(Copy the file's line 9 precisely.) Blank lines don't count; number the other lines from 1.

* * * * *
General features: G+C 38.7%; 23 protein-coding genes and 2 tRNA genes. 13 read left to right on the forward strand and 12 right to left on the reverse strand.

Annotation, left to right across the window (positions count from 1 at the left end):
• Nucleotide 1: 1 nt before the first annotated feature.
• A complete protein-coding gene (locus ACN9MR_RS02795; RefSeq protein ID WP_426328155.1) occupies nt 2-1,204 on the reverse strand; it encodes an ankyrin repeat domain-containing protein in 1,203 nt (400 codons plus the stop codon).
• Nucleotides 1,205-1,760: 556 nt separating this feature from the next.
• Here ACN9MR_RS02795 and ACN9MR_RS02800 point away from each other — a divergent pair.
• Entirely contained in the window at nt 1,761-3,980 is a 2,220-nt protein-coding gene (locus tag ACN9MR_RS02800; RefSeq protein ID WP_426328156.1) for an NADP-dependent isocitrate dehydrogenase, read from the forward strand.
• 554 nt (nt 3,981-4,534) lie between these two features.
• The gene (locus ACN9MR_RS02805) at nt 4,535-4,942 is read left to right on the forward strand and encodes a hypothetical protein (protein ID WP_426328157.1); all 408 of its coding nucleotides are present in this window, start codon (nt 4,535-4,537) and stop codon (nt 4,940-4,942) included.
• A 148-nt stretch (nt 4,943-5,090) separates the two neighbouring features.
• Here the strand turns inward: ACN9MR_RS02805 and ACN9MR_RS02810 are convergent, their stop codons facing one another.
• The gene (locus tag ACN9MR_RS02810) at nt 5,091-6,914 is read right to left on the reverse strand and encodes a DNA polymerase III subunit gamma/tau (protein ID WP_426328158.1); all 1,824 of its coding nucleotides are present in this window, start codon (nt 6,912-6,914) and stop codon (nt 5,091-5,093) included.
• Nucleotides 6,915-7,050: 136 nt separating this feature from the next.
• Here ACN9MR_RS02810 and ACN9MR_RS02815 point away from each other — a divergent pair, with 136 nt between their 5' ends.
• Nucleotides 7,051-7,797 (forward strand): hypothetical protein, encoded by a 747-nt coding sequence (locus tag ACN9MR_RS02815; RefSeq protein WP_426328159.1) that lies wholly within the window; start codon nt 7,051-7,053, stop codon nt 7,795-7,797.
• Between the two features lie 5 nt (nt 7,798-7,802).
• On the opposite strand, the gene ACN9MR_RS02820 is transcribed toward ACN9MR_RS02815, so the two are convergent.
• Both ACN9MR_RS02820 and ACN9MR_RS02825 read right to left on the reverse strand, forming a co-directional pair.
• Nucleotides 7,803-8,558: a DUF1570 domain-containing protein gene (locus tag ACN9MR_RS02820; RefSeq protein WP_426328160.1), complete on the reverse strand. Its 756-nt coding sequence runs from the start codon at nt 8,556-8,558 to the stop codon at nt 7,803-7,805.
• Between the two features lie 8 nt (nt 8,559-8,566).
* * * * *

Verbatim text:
• The gene (locus ACN9MR_RS02805) at nt 4,535-4,942 is read left to right on the forward strand and encodes a hypothetical protein (protein ID WP_426328157.1); all 408 of its coding nucleotides are present in this window, start codon (nt 4,535-4,537) and stop codon (nt 4,940-4,942) included.